All the money in the world can’t buy love or trust. And as much as we believe in branding, If you lack some of the basic building blocks of a great company, you’re wasting your money on branding. Before you spend the money, make sure you’re ready for a relationship you can invest in as much as you take out. Here are some ways to tell if your company is ready to back the promises a strong rebrand can make for you.
“No amount of money can buy love or trust.” -Scott Bedbury
Here are some of the motives, emotions and personalities that may demonstrate that you’re not ready for a relationship, and what’s really going on on the inside.
Your Marketing Director Wants to Make a Big Splash
So you have a new marketing director, and he or she is just itching to rebrand.
What’s really going on? Either the brand is old and tired, and it takes a new person to see it, or the new guy/gal is impatient to grow their career.
The latter is bad because it spends money on something that’s not strategic. And you don’t want to throw money at your brand. Even if you marketing director has mainly good motives, the career motive may cloud their judgment, causing them to spend money too soon or at the wrong time. Heck, maybe the brand needs to do a few internal things first.
And the first scenario is bad because you’ve left money you would have made through reputation on the table for as long as you’ve needed the rebrand and didn’t have it.
So how do you avoid this? After all, if a brand has been neglected, maybe a new marketing director is just trying to get you caught up. Be patient enough to ask the right questions. We happen to know a guy who can help.
Your CEO Seems Unsure
Everyone’s talking about a rebrand, and the CEO is saying all the right things, but it doesn’t seem like they’re that into it.
What’s really going on? The CEO either doesn’t trust the process or doesn’t know how to run it. And what if things spin out of control?
This is bad because he’s likely to stall and eventually kill a rebrand, even if the company needs it.
So how do you avoid this? First, understand the problem. Although some CEOs just shouldn’t be CEOs, this isn’t necessarily the case. In some situations, their concern can be totally valid. I know one CEO who is the founder and hardest worker. But he since he can’t see very far into the future, and he needs to be responsible for what’s going on, it’s probably best for him to stop doing what he doesn’t understand. But this doesn’t mean the company can continue with the outdated look, feel and culture.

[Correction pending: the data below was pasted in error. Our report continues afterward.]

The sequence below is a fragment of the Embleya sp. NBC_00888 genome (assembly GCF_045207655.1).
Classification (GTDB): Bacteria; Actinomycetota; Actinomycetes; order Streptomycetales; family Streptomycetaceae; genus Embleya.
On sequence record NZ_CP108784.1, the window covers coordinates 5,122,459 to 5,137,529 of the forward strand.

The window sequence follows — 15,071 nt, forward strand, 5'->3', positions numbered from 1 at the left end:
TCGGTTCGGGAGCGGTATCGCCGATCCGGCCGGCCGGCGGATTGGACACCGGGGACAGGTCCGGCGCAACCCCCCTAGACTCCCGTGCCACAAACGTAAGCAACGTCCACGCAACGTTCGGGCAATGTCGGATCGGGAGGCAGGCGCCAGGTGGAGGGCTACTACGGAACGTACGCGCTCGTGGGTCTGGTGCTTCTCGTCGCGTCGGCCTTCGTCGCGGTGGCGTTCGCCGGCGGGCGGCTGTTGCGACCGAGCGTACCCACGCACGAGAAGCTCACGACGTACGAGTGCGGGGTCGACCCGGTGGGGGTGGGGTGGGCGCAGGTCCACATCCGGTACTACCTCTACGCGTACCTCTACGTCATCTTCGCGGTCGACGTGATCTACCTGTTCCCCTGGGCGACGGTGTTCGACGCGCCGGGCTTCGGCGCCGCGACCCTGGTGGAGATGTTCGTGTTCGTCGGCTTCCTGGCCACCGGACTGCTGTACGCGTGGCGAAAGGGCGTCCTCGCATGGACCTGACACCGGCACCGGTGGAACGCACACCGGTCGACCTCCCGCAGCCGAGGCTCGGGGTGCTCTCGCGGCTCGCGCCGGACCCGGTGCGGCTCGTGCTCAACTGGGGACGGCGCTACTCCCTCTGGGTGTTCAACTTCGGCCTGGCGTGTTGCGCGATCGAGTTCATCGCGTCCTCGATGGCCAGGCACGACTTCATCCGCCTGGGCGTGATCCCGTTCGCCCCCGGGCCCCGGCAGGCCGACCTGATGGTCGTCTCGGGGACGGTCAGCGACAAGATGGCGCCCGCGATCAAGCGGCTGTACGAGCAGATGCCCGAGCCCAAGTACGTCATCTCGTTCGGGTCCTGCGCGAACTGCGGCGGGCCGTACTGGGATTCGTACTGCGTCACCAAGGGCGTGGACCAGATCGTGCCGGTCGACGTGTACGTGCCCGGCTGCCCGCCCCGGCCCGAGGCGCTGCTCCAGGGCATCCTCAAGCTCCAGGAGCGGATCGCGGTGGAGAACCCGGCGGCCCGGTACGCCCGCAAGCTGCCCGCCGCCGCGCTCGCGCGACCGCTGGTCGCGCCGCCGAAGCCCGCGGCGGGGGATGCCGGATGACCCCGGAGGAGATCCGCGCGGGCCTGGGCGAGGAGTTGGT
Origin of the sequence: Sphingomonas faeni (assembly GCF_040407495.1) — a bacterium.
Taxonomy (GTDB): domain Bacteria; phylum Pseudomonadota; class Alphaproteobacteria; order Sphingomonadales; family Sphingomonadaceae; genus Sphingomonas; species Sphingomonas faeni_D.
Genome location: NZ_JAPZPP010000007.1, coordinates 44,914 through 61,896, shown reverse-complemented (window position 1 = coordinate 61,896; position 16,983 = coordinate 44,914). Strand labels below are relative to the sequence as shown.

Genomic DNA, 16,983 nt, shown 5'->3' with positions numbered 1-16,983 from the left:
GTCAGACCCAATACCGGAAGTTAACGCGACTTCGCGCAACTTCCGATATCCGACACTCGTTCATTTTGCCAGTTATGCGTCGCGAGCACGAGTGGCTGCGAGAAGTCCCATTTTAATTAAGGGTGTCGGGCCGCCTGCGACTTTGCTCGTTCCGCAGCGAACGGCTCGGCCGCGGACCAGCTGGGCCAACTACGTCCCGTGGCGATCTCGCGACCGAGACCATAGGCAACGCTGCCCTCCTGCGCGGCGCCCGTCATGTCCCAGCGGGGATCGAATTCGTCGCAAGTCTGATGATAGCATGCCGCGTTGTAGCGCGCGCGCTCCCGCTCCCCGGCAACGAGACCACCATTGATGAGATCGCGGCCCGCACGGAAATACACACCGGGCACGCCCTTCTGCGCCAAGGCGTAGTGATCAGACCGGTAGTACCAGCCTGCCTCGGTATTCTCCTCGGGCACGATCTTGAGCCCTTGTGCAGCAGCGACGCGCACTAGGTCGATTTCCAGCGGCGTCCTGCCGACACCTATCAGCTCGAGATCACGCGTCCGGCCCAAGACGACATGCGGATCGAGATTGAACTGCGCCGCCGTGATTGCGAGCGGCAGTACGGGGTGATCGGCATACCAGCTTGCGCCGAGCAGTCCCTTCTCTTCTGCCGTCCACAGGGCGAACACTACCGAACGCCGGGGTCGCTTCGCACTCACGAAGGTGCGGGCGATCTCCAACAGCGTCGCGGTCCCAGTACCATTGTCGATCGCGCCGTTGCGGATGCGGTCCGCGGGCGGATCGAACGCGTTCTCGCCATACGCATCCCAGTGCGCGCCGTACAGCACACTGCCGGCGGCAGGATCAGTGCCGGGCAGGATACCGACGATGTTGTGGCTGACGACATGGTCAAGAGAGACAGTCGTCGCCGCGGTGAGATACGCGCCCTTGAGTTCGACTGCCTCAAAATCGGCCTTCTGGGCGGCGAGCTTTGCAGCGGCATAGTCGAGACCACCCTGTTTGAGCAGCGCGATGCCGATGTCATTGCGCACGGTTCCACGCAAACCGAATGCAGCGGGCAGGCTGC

The smart thing to do is ease him into it. You get someone who can help you organize your company, like our friend Kyle at MAC6. The EOS (Entrepreneurial Operating System) and other business models simplify and focus business management, so leaders can look side-to-side a little less, and look forward a little farther.
Your Company Isn’t Excited
Nobody seems convinced that you really need a rebrand. Things are fine the way they are.
What’s really going on? People hate change. If you’re about to rebrand stuff, that means you’re changing things. And that’s a sign of more changes to come. And for people who hold power, this can be disconcerting.
This is bad because they can sometimes sabotage the excitement in a rebrand. Worst case, they end up being at odds with the management team about the rebrand (the management team is usually bought-in by now) and end up hurting their career. Nobody wants that.
Don’t be surprised if you get objections that sound very wise, but ultimately are just a ruse to undercut progress that they’re afraid will make them uncomfortable.
So how do you avoid this? You have to involve people in the process–influencers–and hear from them. If people feel listened to, and like you heard their side of the issue, this often removes tension and brings people together. And if your culture lacks trust and needs someone to bring the group together, consider our friend, Jen Burwell.
Put First Things First
It doesn’t make sense to hit the streets looking for love if you’re not ready on the inside. People can tell. But don’t be discouraged. Although money can’t buy the love and trust of your customers, if you can exercise a little patience, commitment and tolerate a little change, you might be ready before you know it.
And you might find that maturity comes naturally. And almost without trying you land in a place where your customers love you and trust you. Not because you told them to, and not because you spend a bunch of money on it, but because you put your path to success a little straighter than your competition.
After all that, you might not be sure where you stand. Let me suggest our group workshop, where you can think through your brand a little and see how you feel. And if you think you’re really ready for a rebrand, we’ll talk.